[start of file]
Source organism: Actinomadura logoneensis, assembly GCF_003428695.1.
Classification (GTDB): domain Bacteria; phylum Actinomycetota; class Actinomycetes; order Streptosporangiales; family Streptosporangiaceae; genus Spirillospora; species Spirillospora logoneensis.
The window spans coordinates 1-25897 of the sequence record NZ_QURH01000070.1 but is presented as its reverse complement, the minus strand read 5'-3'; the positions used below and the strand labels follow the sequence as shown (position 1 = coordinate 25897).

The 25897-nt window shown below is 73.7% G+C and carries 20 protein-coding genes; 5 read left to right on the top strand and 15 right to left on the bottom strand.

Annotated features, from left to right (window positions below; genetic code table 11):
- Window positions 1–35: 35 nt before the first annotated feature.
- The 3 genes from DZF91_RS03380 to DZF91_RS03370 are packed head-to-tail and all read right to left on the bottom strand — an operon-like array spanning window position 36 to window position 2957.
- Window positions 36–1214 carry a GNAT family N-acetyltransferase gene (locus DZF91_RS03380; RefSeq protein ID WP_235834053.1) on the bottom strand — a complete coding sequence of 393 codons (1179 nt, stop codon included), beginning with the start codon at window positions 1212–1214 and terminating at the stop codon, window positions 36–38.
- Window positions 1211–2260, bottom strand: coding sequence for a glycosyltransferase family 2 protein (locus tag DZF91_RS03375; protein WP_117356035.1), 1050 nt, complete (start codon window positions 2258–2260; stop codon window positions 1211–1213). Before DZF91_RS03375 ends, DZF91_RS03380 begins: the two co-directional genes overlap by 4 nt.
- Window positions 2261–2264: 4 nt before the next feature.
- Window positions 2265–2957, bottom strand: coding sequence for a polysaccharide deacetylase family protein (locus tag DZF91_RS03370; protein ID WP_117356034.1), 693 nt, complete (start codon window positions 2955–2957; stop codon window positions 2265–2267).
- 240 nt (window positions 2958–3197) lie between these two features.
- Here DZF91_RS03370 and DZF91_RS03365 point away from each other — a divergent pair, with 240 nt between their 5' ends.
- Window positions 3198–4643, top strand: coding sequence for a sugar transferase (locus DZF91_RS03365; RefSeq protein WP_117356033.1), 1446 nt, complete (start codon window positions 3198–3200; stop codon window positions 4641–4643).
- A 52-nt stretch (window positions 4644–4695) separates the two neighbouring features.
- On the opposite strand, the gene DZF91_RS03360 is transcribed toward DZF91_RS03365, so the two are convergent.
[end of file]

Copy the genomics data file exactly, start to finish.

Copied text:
Source organism: Actinomadura logoneensis, assembly GCF_003428695.1.
Classification (GTDB): domain Bacteria; phylum Actinomycetota; class Actinomycetes; order Streptosporangiales; family Streptosporangiaceae; genus Spirillospora; species Spirillospora logoneensis.
The window spans coordinates 1-25897 of the sequence record NZ_QURH01000070.1 but is presented as its reverse complement, the minus strand read 5'-3'; the positions used below and the strand labels follow the sequence as shown (position 1 = coordinate 25897).

The 25897-nt window shown below is 73.7% G+C and carries 20 protein-coding genes; 5 read left to right on the top strand and 15 right to left on the bottom strand.

Annotated features, from left to right (window positions below; genetic code table 11):
- Window positions 1–35: 35 nt before the first annotated feature.
- The 3 genes from DZF91_RS03380 to DZF91_RS03370 are packed head-to-tail and all read right to left on the bottom strand — an operon-like array spanning window position 36 to window position 2957.
- Window positions 36–1214 carry a GNAT family N-acetyltransferase gene (locus DZF91_RS03380; RefSeq protein ID WP_235834053.1) on the bottom strand — a complete coding sequence of 393 codons (1179 nt, stop codon included), beginning with the start codon at window positions 1212–1214 and terminating at the stop codon, window positions 36–38.
- Window positions 1211–2260, bottom strand: coding sequence for a glycosyltransferase family 2 protein (locus tag DZF91_RS03375; protein WP_117356035.1), 1050 nt, complete (start codon window positions 2258–2260; stop codon window positions 1211–1213). Before DZF91_RS03375 ends, DZF91_RS03380 begins: the two co-directional genes overlap by 4 nt.
- Window positions 2261–2264: 4 nt before the next feature.
- Window positions 2265–2957, bottom strand: coding sequence for a polysaccharide deacetylase family protein (locus tag DZF91_RS03370; protein ID WP_117356034.1), 693 nt, complete (start codon window positions 2955–2957; stop codon window positions 2265–2267).
- 240 nt (window positions 2958–3197) lie between these two features.
- Here DZF91_RS03370 and DZF91_RS03365 point away from each other — a divergent pair, with 240 nt between their 5' ends.
- Window positions 3198–4643, top strand: coding sequence for a sugar transferase (locus DZF91_RS03365; RefSeq protein WP_117356033.1), 1446 nt, complete (start codon window positions 3198–3200; stop codon window positions 4641–4643).
- A 52-nt stretch (window positions 4644–4695) separates the two neighbouring features.
- On the opposite strand, the gene DZF91_RS03360 is transcribed toward DZF91_RS03365, so the two are convergent.